Ecuador Risk Report
Security travel advice for Ecuador
Threat level: Medium-High
The current travel safety advice for Ecuador is to be extra vigilant when travelling; there is a high rate of armed robbery, natural disasters and current issues with infrastructure due to recent earthquakes.
Tourists have been attacked in the areas of Pichincha, Guayas, Azuay, Manabi, Imbabura, Tungurahua and Loja. There are travel advisories in place which include: a 20km exclusion zone along the border with Colombia, El Angel Ecological Reserve inside the 20 km exclusion zone in the province of Carchi, Tarapoa, and the Cuyabeno. Please avoid these areas for your own safety.
There is a moderate to high risk of petty crime and theft, especially in the areas of La Carolina, El Ejido parks, La Mariscal, La Floresta, La Marin. Do not travel within El Panecillo hill area in the evening hours, especially by yourself.
Recent Security Risk Events
Due to a 7.8 strength Earthquake which took place on 16th April 2016 and struck the coast of Ecuador, there is currently a state of emergency in the following areas:
- Los Rios
- Santa Elena
- Santo Domingo
Many services and amenities in these areas are still under reconstruction so it is advised that unless you are travelling with an official aid convoy, you avoid these areas.
Be aware of criminals attempting to drug victims using ‘scopolamine’, leaving them in a sedated, compliant state, which can also cause amnesia. Express kidnappings, where victims are taken to ATMs and banks to empty their accounts have been known to occur in Quito and Guayaquil recently. Carry only limited cards and cash.
In 2012, 2 British couples were attacked by taxi drivers in the old town and in La Mariscal in Quito, the taxi drivers had accomplices who boarded the taxis to assist in the robbery. The passengers were pepper sprayed and tasered before being robbed of their money, mobile phones and other valuables. The victims were later released in an isolated area of Quito.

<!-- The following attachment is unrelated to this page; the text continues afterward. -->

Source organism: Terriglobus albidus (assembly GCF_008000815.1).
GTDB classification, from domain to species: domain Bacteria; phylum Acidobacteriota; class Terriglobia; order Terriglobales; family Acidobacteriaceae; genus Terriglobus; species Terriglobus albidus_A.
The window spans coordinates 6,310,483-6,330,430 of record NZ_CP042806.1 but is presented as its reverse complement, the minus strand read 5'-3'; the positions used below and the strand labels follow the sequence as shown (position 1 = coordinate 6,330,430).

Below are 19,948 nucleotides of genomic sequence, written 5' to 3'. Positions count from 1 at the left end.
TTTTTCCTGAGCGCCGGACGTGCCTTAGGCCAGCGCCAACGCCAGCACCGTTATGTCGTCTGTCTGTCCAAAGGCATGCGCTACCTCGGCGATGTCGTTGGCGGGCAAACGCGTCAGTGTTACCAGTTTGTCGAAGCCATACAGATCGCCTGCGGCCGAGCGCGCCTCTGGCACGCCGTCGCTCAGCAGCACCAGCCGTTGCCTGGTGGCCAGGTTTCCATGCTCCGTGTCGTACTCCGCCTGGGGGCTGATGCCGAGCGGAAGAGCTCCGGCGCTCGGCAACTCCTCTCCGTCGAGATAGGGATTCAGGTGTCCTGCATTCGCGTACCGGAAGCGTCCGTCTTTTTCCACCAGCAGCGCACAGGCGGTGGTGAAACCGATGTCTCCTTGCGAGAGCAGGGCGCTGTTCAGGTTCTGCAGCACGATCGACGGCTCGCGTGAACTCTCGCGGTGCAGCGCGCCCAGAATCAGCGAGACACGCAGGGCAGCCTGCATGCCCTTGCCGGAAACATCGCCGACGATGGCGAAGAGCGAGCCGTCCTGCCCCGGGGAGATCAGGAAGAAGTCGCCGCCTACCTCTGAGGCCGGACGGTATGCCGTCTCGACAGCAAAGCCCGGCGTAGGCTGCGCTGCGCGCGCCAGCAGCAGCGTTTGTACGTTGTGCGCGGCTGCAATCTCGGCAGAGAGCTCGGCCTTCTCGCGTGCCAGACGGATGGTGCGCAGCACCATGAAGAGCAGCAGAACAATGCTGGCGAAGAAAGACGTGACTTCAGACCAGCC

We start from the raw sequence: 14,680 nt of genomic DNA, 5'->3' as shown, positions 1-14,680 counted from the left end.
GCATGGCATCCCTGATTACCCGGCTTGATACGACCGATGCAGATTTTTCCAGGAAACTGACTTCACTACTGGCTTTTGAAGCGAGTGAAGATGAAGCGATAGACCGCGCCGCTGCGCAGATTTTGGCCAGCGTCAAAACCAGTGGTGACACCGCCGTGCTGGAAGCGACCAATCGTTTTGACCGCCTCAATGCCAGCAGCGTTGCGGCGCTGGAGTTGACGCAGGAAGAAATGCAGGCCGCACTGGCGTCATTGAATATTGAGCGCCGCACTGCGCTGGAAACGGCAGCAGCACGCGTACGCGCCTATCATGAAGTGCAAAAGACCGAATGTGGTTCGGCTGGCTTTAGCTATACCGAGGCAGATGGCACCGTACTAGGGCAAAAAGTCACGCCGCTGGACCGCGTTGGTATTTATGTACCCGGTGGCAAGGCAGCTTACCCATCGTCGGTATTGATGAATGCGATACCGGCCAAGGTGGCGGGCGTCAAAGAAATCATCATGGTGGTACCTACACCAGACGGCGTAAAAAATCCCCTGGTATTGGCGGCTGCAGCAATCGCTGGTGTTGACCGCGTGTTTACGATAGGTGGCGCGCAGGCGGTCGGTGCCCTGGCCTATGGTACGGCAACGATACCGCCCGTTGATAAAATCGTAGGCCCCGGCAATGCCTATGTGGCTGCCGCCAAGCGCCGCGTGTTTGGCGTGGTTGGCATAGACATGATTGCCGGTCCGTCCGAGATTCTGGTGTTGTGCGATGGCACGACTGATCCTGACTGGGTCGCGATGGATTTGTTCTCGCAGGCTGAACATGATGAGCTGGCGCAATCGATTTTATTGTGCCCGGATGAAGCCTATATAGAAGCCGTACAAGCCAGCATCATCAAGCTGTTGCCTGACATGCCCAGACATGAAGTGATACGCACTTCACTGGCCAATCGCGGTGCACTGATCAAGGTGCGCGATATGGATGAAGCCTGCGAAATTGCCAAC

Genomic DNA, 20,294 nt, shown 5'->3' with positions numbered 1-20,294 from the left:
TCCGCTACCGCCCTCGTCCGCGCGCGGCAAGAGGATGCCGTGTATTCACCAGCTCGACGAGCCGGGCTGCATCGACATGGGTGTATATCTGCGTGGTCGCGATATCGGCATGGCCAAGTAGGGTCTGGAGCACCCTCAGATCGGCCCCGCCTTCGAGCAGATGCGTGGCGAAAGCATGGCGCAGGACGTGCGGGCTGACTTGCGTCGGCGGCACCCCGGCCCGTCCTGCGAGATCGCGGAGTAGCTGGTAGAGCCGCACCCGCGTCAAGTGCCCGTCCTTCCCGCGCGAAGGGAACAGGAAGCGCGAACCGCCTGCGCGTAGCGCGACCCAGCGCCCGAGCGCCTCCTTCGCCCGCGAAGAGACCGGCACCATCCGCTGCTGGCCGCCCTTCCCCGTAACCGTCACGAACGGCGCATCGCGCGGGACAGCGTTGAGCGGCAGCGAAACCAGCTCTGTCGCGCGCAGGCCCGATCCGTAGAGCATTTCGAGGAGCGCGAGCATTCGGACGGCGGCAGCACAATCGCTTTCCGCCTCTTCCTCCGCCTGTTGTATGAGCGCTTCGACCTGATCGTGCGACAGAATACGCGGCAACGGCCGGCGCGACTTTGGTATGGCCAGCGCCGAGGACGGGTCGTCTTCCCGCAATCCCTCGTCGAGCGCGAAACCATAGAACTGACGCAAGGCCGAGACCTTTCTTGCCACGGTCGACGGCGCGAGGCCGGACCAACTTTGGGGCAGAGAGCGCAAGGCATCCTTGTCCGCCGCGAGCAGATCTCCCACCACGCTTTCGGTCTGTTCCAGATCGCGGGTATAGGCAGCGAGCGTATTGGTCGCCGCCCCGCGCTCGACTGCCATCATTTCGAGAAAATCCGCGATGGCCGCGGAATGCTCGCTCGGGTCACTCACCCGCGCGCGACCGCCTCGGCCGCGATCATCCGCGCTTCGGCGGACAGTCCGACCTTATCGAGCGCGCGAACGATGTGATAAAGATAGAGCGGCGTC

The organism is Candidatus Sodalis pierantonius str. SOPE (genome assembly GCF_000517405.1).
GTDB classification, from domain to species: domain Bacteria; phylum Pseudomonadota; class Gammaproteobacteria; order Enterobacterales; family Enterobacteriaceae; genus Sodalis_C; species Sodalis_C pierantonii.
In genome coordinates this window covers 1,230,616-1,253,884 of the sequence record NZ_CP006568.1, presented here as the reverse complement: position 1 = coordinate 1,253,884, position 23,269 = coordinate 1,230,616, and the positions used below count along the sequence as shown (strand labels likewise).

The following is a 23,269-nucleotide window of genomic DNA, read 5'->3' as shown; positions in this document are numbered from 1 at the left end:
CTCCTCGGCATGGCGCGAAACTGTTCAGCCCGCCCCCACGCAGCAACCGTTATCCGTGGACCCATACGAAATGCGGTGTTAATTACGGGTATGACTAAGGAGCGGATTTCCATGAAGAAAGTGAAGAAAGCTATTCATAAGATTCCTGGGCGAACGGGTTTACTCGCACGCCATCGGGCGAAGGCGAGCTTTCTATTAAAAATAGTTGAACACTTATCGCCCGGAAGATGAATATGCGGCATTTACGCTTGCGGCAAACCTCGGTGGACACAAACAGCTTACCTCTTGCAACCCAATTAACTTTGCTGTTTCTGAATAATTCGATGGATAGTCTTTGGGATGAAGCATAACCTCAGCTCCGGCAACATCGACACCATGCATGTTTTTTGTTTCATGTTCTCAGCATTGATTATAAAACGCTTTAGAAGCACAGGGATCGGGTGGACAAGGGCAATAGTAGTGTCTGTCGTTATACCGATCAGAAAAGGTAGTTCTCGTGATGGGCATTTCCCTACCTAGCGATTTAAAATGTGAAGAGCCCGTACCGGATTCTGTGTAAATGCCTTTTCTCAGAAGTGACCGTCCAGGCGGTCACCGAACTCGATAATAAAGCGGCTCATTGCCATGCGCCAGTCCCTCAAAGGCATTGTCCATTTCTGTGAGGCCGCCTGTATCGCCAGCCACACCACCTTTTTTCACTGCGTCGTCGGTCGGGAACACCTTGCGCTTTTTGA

There has been some terrorist activity in Ecuador and there are three small but active terrorist groups in the country; The Popular Combatants Group (PCG), The Guerrilla Army of the People N-15 and the Revolutionary Insurgent Armed Forces of Ecuador. All three have claimed responsibility for bombings over the past decade. None of these groups pose any real threat to tourists at present. There are a few other domestic terrorist groups but these are very small and have not yet carried out any bombings or shootings.
As with other countries in the region, general crime is a concern. Mugging and pick-pocketing is common in the cities and care needs to be taken when out walking in the evening. Please be aware of techniques often used such as distraction theft.
A number of violent robberies have taken place at or after cash withdrawal from ATM machines. Visitors need to be aware of their surroundings at all times and avoid withdrawing large amounts of money where possible.
Ecuador has had a tempered past relationship with its neighbours Colombia, Peru and Venezuela. There have been many disputes which led to the 2008 Andean diplomatic crisis.
Ecuador has developed strong trade ties with China, Iran, Malaysia and many developed and developing countries such as Pakistan. Recent relations with the UK have been strained as Ecuador granted WikiLeaks founder - Julian Assange - asylum in 2012 after exhausting all other legal options. Assange remains at their Embassy in London, unable to leave without being arrested.
Along the entire northern-border with Colombia there is a 20km exclusion zone that is under military control. It is very dangerous to travel to this area except the official border crossing town of Tulcan in Carchi province. The northern-border is very high risk; guerrilla groups, drug traffickers and criminal gangs are active and there is a risk of kidnapping and crime. Foreigners, including oil workers, are potential targets.